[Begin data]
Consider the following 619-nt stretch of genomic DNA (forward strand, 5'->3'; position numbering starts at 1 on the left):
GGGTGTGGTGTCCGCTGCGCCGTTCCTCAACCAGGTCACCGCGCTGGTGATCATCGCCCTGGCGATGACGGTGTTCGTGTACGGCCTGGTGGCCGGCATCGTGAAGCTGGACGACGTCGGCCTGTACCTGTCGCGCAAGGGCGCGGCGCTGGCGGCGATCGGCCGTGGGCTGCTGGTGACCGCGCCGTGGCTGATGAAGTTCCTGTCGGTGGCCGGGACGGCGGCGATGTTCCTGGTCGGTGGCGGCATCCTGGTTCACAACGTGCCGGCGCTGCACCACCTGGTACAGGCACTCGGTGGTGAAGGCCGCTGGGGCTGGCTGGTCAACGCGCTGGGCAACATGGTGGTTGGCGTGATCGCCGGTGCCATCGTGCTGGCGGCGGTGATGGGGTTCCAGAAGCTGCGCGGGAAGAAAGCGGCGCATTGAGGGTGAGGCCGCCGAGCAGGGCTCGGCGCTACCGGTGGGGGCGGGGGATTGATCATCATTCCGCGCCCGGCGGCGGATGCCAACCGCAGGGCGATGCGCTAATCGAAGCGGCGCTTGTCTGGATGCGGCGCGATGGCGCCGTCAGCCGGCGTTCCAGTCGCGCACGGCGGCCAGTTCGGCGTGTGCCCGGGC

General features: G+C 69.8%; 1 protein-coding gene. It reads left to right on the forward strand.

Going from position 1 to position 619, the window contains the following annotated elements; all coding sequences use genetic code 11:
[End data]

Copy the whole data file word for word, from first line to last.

Consider the following 619-nt stretch of genomic DNA (forward strand, 5'->3'; position numbering starts at 1 on the left):
GGGTGTGGTGTCCGCTGCGCCGTTCCTCAACCAGGTCACCGCGCTGGTGATCATCGCCCTGGCGATGACGGTGTTCGTGTACGGCCTGGTGGCCGGCATCGTGAAGCTGGACGACGTCGGCCTGTACCTGTCGCGCAAGGGCGCGGCGCTGGCGGCGATCGGCCGTGGGCTGCTGGTGACCGCGCCGTGGCTGATGAAGTTCCTGTCGGTGGCCGGGACGGCGGCGATGTTCCTGGTCGGTGGCGGCATCCTGGTTCACAACGTGCCGGCGCTGCACCACCTGGTACAGGCACTCGGTGGTGAAGGCCGCTGGGGCTGGCTGGTCAACGCGCTGGGCAACATGGTGGTTGGCGTGATCGCCGGTGCCATCGTGCTGGCGGCGGTGATGGGGTTCCAGAAGCTGCGCGGGAAGAAAGCGGCGCATTGAGGGTGAGGCCGCCGAGCAGGGCTCGGCGCTACCGGTGGGGGCGGGGGATTGATCATCATTCCGCGCCCGGCGGCGGATGCCAACCGCAGGGCGATGCGCTAATCGAAGCGGCGCTTGTCTGGATGCGGCGCGATGGCGCCGTCAGCCGGCGTTCCAGTCGCGCACGGCGGCCAGTTCGGCGTGTGCCCGGGC

General features: G+C 69.8%; 1 protein-coding gene. It reads left to right on the forward strand.

Going from position 1 to position 619, the window contains the following annotated elements; all coding sequences use genetic code 11: